Is It Hot in Here, or Is It Just Me?
Gilmour, Peter, U.S. Catholic
Yes, it has been a hellish summer. Heat waves across this nation converted many a global warming skeptic. So has Al Gore's most effective sermon, his must-see documentary, An Inconvenient Truth (Paramount Classics). As the autumnal weather begins to cool the nation, stories of failed power grids that brought air conditioners to an abrupt, uncomfortable, and for some, dangerous halt remind us all that global warming can be hell on earth.
Heat and hell have long been seared into the popular imagination of Christian tradition. Satan himself is often pictured among flames. Many prayers implore God to "save us from the fires of hell." Not even the work of one of the world's greatest poets, Dante Alighieri, could reverse the connection between hell and fire. His magnum opus, The Divine Comedy, divides hell into nine circles, and the lowest, reserved for the worst of the worst, is made of ice, rather than heat or fire. Odd that the contemporary fascination with human cryogenics--freezing people so that they may be brought back to life sometime in the future--also flies in the face of Dante's powerful imagery.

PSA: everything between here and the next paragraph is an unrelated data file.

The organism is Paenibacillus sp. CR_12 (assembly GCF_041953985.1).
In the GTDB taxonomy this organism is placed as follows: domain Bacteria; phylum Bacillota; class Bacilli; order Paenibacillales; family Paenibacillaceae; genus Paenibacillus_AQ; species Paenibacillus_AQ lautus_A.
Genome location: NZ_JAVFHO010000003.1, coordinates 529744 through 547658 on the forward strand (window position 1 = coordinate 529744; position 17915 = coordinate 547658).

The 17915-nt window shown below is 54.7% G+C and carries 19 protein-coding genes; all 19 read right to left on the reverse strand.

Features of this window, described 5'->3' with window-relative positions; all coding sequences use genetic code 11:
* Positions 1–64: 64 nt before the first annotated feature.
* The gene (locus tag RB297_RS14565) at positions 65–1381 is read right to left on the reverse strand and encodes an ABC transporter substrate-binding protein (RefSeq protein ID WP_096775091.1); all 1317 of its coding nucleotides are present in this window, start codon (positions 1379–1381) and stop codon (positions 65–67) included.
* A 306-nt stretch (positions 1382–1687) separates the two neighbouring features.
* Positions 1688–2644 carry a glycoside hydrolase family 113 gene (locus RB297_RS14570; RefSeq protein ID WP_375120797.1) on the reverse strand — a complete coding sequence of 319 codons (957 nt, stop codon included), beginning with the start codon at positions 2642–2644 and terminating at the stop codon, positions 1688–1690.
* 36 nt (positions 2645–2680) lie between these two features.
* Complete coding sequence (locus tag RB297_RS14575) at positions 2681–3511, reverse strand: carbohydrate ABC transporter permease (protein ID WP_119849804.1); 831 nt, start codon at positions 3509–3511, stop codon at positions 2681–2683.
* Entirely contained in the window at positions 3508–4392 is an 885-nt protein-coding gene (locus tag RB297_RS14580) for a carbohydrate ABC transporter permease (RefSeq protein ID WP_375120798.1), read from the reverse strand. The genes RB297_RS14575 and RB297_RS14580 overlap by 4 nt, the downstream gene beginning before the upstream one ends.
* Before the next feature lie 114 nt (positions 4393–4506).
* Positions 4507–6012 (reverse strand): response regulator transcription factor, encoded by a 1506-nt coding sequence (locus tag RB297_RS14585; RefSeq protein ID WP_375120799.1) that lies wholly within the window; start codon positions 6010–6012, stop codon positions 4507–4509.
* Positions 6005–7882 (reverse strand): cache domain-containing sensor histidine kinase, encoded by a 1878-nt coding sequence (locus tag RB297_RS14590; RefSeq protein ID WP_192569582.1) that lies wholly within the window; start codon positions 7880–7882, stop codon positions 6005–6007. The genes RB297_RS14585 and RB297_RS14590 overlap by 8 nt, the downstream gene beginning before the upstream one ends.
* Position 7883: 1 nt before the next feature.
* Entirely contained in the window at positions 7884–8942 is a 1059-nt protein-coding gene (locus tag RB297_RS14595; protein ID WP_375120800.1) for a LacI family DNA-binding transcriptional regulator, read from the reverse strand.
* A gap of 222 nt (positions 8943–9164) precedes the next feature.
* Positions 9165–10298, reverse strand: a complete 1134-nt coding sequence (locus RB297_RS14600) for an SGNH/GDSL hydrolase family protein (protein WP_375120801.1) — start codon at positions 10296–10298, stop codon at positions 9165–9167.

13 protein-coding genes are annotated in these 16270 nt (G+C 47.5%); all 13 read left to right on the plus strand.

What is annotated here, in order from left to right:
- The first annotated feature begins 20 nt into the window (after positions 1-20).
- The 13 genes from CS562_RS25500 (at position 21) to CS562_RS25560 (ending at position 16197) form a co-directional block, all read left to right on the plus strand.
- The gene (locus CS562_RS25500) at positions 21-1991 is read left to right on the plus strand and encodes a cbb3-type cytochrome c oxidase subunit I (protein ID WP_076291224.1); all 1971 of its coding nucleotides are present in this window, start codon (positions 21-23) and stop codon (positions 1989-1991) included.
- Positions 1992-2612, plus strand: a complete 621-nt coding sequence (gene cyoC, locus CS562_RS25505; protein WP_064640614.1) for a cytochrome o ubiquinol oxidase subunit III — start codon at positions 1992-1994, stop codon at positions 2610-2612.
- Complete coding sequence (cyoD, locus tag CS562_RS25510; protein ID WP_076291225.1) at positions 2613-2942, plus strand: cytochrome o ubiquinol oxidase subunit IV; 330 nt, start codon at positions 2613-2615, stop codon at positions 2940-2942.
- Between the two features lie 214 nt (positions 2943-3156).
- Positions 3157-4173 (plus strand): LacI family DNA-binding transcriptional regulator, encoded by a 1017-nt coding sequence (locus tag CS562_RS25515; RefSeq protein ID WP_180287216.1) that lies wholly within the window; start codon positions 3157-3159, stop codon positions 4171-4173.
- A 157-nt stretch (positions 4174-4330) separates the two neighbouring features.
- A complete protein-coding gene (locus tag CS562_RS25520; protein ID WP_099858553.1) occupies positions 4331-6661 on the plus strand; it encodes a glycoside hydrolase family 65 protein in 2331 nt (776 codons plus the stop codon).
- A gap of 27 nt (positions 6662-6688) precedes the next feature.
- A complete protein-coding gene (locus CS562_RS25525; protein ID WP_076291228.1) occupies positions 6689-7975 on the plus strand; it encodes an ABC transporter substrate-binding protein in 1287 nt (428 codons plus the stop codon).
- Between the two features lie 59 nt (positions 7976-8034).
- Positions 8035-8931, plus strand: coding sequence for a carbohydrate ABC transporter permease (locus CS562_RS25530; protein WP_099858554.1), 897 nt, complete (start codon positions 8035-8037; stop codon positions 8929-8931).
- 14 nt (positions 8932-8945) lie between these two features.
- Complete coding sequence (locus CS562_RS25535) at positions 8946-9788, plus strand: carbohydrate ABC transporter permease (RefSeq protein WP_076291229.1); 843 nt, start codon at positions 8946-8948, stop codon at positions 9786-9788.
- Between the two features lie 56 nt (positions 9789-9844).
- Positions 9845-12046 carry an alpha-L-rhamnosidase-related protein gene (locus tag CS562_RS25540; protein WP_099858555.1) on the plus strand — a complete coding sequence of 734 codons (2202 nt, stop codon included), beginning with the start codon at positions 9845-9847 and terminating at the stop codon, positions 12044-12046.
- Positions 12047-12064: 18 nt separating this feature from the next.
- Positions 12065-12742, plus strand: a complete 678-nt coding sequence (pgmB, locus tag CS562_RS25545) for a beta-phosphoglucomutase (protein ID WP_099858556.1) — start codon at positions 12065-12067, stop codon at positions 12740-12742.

But back to hell. Jesus often used the Hebrew word Gehenna to describe hell. In the time of Christ, Gehenna denoted a garbage dump to the south and west of Jerusalem that smelled and smoldered. This word also reverberated with Jewish extrabiblical writings and rabbinical literature that used Gehenna as a place of punishment after death. …